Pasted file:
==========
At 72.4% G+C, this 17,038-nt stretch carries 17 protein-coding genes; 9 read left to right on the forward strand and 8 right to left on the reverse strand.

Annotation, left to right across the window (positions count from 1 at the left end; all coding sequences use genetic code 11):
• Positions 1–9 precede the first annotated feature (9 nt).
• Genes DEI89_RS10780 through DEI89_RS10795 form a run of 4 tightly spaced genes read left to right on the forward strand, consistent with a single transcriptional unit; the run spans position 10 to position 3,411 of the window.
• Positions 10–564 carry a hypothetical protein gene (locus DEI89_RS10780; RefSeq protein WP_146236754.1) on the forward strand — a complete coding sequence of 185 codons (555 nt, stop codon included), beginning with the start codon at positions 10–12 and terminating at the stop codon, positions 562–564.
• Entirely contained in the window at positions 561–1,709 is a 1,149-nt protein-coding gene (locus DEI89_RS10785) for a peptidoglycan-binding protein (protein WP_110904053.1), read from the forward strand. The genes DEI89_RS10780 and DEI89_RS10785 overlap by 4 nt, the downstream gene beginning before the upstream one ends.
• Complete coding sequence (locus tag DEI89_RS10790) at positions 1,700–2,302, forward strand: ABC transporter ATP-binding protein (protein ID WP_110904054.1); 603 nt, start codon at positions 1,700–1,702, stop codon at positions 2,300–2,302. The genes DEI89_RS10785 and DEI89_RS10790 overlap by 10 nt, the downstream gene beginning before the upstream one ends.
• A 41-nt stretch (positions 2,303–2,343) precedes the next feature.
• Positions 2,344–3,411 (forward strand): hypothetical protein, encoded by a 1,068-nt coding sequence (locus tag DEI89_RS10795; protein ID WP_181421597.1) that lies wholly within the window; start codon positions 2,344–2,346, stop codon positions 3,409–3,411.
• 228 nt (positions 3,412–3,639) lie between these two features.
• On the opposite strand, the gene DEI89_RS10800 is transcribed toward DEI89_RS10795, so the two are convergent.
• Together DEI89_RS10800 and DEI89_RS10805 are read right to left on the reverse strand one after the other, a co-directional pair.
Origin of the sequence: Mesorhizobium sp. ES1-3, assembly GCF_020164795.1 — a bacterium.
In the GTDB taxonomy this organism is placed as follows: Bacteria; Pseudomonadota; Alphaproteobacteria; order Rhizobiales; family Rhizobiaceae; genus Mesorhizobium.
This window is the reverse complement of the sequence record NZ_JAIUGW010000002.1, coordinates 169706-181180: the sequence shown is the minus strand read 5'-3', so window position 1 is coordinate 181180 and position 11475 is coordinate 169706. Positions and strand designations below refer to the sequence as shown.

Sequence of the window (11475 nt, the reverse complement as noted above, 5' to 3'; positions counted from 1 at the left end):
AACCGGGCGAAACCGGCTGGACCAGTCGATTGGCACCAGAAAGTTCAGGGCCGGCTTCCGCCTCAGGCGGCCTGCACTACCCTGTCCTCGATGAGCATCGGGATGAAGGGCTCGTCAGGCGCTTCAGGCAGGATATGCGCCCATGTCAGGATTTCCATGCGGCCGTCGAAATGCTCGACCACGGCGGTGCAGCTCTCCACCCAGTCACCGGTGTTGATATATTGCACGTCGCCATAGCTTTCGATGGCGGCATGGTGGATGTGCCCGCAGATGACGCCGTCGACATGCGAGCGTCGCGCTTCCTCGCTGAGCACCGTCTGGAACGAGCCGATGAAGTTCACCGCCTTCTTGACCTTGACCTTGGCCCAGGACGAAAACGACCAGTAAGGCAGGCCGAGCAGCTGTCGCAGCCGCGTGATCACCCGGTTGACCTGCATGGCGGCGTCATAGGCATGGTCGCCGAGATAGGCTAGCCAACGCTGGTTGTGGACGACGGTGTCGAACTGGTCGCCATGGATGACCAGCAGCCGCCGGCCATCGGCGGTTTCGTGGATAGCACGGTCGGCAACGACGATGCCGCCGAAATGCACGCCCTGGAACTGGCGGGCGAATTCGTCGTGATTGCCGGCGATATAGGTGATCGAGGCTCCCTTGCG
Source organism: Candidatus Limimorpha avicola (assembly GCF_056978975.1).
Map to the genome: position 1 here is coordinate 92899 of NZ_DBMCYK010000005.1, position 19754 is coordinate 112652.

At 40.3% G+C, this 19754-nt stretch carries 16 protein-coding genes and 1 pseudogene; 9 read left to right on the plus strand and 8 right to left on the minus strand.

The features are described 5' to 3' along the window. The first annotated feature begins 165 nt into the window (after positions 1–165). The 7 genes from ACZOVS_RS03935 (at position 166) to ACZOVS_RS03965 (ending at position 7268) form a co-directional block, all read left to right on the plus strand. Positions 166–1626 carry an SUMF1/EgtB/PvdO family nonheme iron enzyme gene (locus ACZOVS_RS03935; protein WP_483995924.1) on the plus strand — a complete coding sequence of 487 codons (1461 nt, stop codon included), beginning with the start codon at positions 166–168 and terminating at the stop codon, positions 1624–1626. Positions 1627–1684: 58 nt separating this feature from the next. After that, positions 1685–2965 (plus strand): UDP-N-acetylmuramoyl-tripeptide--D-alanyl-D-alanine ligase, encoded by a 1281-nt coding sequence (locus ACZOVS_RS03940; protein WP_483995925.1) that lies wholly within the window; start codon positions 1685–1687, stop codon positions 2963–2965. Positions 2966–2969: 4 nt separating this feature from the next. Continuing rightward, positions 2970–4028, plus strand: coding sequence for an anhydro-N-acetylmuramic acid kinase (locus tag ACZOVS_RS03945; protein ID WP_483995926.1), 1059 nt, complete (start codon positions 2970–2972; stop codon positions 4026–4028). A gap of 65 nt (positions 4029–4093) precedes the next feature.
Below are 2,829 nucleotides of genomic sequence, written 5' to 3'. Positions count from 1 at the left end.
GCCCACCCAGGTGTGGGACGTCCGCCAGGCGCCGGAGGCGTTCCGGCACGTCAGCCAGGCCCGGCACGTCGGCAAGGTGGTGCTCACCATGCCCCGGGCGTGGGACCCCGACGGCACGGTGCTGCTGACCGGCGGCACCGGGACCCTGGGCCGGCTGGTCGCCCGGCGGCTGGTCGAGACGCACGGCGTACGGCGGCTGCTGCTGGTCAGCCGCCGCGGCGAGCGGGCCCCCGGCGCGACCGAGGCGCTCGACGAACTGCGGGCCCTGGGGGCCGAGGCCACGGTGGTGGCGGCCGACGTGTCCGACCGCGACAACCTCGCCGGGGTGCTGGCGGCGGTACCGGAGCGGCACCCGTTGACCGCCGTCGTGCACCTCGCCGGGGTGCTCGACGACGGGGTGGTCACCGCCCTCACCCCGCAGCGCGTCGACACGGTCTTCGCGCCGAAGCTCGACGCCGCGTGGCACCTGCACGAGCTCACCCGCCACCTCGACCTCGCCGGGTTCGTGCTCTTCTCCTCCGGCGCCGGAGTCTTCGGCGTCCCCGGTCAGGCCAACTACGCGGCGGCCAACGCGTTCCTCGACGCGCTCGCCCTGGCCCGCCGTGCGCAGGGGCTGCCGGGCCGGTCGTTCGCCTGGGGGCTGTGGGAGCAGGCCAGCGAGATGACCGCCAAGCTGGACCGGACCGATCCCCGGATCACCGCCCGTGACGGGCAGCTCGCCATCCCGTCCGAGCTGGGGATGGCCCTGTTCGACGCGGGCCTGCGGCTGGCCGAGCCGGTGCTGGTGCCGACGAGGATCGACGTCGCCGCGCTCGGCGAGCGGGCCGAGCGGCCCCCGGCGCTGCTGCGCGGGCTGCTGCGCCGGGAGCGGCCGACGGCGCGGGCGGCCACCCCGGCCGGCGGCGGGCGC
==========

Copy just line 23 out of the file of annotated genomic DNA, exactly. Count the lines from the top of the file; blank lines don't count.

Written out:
GCCCACCCAGGTGTGGGACGTCCGCCAGGCGCCGGAGGCGTTCCGGCACGTCAGCCAGGCCCGGCACGTCGGCAAGGTGGTGCTCACCATGCCCCGGGCGTGGGACCCCGACGGCACGGTGCTGCTGACCGGCGGCACCGGGACCCTGGGCCGGCTGGTCGCCCGGCGGCTGGTCGAGACGCACGGCGTACGGCGGCTGCTGCTGGTCAGCCGCCGCGGCGAGCGGGCCCCCGGCGCGACCGAGGCGCTCGACGAACTGCGGGCCCTGGGGGCCGAGGCCACGGTGGTGGCGGCCGACGTGTCCGACCGCGACAACCTCGCCGGGGTGCTGGCGGCGGTACCGGAGCGGCACCCGTTGACCGCCGTCGTGCACCTCGCCGGGGTGCTCGACGACGGGGTGGTCACCGCCCTCACCCCGCAGCGCGTCGACACGGTCTTCGCGCCGAAGCTCGACGCCGCGTGGCACCTGCACGAGCTCACCCGCCACCTCGACCTCGCCGGGTTCGTGCTCTTCTCCTCCGGCGCCGGAGTCTTCGGCGTCCCCGGTCAGGCCAACTACGCGGCGGCCAACGCGTTCCTCGACGCGCTCGCCCTGGCCCGCCGTGCGCAGGGGCTGCCGGGCCGGTCGTTCGCCTGGGGGCTGTGGGAGCAGGCCAGCGAGATGACCGCCAAGCTGGACCGGACCGATCCCCGGATCACCGCCCGTGACGGGCAGCTCGCCATCCCGTCCGAGCTGGGGATGGCCCTGTTCGACGCGGGCCTGCGGCTGGCCGAGCCGGTGCTGGTGCCGACGAGGATCGACGTCGCCGCGCTCGGCGAGCGGGCCGAGCGGCCCCCGGCGCTGCTGCGCGGGCTGCTGCGCCGGGAGCGGCCGACGGCGCGGGCGGCCACCCCGGCCGGCGGCGGGCGC